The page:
in June I tackle the mighty SDW100 and will be definitely reining my HR to around the 80% mark from the start to ensure I don’t burn too hot too early.

  3. Kynon says:

    Point of order Mr K – 220-56 is 164, not 184…

  4. Another great article John.

    The Strava HR zones charts shows how daft these “zones” can be when applying them to ultra races. From your description of your race it sounds like you spent very little time any where near lactate threashold, staying aerobic pretty well all the way – basically in the “Endurance zone” but the strava chart suggests you spent practically no time there. It pretty well proves that these charts are useless for Ultra analysis.

    The max HR formula of 220-age is pretty useless as well. The only way to work out max HR is to go an testing in an a physical session. A progressive hill run is a good way of finding roughly where your max might be.

    However, your max isn’t particularily important to performance anyway. Far more relevant is your HR at lactate threshold as this gives us the point when you are transitionally away from aerobic to anearobic. Setting your race heart rates as a % of the LT HR is probably the best way.

    For the table that I prepared that list average race HR to time of race, listed above in the article, I derived this table my fitting a exponentional curve to actual race data from John and myself. I used the equation for the fitted curve to then estimate the average HR for a range of race times. It not only allows one to have an educated guess at average HR to races between the ones we had data for, but also extrapolate beyond where we had data. In both our cases we didn’t have any race data for 24+ so it was a useful guide.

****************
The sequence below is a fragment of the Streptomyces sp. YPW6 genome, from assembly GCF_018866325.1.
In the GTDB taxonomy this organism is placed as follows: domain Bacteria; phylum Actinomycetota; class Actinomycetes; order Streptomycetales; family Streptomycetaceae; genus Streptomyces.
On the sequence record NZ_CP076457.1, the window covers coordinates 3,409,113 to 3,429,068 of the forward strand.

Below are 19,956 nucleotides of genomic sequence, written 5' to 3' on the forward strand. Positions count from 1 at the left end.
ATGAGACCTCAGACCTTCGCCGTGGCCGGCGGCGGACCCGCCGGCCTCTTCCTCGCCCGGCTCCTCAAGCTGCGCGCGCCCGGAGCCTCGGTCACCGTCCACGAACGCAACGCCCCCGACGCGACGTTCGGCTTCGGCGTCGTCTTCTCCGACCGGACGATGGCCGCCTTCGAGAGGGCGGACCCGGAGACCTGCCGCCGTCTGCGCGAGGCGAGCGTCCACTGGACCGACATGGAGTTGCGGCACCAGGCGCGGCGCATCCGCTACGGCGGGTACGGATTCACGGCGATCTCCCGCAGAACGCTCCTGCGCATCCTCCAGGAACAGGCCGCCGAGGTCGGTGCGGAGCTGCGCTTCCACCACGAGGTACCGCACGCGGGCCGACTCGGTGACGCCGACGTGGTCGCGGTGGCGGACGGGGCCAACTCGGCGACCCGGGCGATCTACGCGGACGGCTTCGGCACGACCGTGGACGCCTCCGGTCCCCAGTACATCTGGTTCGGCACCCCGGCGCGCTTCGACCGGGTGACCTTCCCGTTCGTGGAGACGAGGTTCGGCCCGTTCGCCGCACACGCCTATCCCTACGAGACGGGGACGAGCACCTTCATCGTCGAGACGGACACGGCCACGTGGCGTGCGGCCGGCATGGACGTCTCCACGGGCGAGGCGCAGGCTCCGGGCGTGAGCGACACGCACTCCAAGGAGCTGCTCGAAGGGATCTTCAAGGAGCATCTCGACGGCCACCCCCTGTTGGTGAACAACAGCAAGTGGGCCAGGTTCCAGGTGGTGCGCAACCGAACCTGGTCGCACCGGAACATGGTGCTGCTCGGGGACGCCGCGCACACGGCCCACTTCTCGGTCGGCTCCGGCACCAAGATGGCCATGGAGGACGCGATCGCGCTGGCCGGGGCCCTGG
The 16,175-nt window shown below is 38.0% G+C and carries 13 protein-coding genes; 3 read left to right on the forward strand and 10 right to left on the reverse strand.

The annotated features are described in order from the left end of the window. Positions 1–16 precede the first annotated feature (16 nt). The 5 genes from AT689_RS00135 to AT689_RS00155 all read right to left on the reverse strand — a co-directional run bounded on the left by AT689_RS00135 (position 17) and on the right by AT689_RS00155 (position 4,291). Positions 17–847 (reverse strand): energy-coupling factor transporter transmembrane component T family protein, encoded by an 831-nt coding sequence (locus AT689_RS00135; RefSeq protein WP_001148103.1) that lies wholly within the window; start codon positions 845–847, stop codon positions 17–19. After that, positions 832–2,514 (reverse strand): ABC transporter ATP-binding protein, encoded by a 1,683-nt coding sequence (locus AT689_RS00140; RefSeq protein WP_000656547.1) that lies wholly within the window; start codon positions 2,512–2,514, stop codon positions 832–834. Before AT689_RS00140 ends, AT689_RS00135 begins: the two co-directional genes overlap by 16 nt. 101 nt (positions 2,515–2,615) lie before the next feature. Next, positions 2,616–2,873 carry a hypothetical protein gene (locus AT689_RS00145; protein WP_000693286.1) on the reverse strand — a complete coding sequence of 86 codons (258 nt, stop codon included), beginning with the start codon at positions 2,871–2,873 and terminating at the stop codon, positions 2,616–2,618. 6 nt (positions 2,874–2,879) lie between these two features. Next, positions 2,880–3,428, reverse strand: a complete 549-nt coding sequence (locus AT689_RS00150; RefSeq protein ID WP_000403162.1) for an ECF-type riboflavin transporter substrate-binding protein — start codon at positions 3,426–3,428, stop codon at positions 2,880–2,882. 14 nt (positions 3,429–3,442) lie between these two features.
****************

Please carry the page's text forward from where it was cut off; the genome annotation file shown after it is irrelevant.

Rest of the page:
These curves won’t be set in stone though. If your fitness changes significantly between years then the target HR might change. For my case, over the last year I’ve changed my approach to training and now train every day and have seen big changes in my HR for a given pace (around 10bpm lower for a given pace than last year.) My LT is a bit lower, but not by 10bpm, my guess is that my target HR will likely be reduced by around the same amount as my LT HR. Before my next big race – the Fling I’ll do some tempo runs to explore where my LT might now be. My resting HR is probably lower too, which again might shift the curve a bit.

    Another factor in play, is that if I’m fitter then I’ll be finishing the races quicker. The quicker you finish the higher the average HR you’ll likely be able to manage. I saw this with my 2012 Fling race where I finished in 10:46 with an average HR of 152, while in 2014 finished in 9:43 with an average HR of 154. If you look at the table then this difference fits quite well.